A New Method for the Utah Highway Patrol to Catch Texters By: Madilyn Wallace (Age: 15)
How a “spotter” van can help officers notice drivers that are texting at the wheel.
It’s a 15-passenger van, and three Utah Highway Patrol officers are looking out to find those drivers who prefer to look at their phones while driving.
Within minutes of starting the drive through the highway, a trooper saw a driver on their cellphone and a nearby trooper who had heard about it made a traffic stop.
On July 13th, at 2:45 p.m., the van set off onto Interstate 15. It was a four-hour experiment, with troopers and reporters looking out at the drivers close to them. However, these watchers have an advantage; they can see more than most troopers, who are often riding in marked automobiles lower to the ground. Additionally, despite having the side marking of “stop the texts, end the wrecks,” it blends in better than most other trooper vehicles.
Even though troopers are generally trained to keep their heads at a swivel in order to actively look for drivers violating the law, having spotters helps the troopers catch all of the distracted drivers on Utah roads.
A spotter by the name of Lt. Cory Nye reportedly said, “The beginning of the rush hour. The fun begins.” Ten seconds later, he notes, “There’s a guy right there.”
For this operation, rush hour was a notorious time for drivers to slow down and reach for their phones. The responses between drivers at being pulled over were varied, such as drivers not noticing the marked van or trying to hide that they were texting while driving. The seven troopers were kept on their toes; at least twice before 4:45 p.m., the black UHP vehicle had to pull over to the side of the road because the troopers were occupied.
The troopers aren’t merciless about who they investigate; instead, they want to make sure “without a doubt” that drivers are certainly breaking the law first, said Lt. Cory Nye, a spotter in the van.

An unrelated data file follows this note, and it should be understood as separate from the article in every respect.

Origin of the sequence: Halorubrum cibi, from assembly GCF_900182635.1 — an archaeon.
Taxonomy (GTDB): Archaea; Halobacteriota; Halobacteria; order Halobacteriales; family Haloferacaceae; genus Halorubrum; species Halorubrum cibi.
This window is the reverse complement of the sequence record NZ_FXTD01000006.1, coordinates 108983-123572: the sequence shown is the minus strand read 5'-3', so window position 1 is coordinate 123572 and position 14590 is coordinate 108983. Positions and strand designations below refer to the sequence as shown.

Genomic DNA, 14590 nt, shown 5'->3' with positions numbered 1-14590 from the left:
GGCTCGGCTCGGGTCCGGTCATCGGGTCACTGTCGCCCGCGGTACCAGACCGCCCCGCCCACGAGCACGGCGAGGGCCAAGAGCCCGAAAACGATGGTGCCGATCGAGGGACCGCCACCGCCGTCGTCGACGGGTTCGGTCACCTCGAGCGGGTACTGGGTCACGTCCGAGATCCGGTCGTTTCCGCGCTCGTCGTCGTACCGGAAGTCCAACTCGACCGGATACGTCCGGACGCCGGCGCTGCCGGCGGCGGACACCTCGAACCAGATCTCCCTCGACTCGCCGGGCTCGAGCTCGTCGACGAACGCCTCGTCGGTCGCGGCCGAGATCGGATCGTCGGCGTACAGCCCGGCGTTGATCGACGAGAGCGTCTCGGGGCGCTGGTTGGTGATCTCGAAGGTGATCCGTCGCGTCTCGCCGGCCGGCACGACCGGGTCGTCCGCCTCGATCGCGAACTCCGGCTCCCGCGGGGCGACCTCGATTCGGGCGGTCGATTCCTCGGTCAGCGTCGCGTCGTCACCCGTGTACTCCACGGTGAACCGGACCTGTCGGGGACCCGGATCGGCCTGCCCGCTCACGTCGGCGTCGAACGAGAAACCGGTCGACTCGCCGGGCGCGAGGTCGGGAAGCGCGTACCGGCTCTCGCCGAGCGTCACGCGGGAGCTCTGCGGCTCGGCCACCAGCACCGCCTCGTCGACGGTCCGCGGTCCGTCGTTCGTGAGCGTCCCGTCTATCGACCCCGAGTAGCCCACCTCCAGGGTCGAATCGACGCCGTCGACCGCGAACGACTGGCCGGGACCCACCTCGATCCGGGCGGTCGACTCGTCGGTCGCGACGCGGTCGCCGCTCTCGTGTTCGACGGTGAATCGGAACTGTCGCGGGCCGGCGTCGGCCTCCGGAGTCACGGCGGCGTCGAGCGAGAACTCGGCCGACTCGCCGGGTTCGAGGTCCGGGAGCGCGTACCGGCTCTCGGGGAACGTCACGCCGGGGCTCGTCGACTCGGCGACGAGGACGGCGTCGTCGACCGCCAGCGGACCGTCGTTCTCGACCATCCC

Utah Code does not allow the use of “handheld wireless communication,” such as a cell phone, to “write, send, or red text or data” while one is behind the wheel. That means that the authorities can’t pull someone over just because he or she is using their phone’s GPS or talking on the phone, even though both are considered secondary offenses. However, if a driver is texting while driving, that alone can be class C misdemeanor and a fine that the driver must pay.
Texting while driving is a major problem, as a 2016 annual UHP report shows. Last year alone, troopers pulled over 369 drivers during operations where distracted drivers were specifically searched out for. The amount of total distracted-driving citations has not been immediately available for the public.
By 7 p.m., seven troopers had managed to pull over 40 drivers. 26 of them were warned, while seven received tickets, according to Marissa Villansenor Cote.
This vehicle has been in its experimental stage for around a month, but if said testing goes well, the UHP van could become a regular tool for officers to use. The results of Thursday’s operation will be analyzed and another spotting event may be planned out. There are some problems with
getting there, though. It will all depend on resources, such as money, time, and the number of troops that will be available.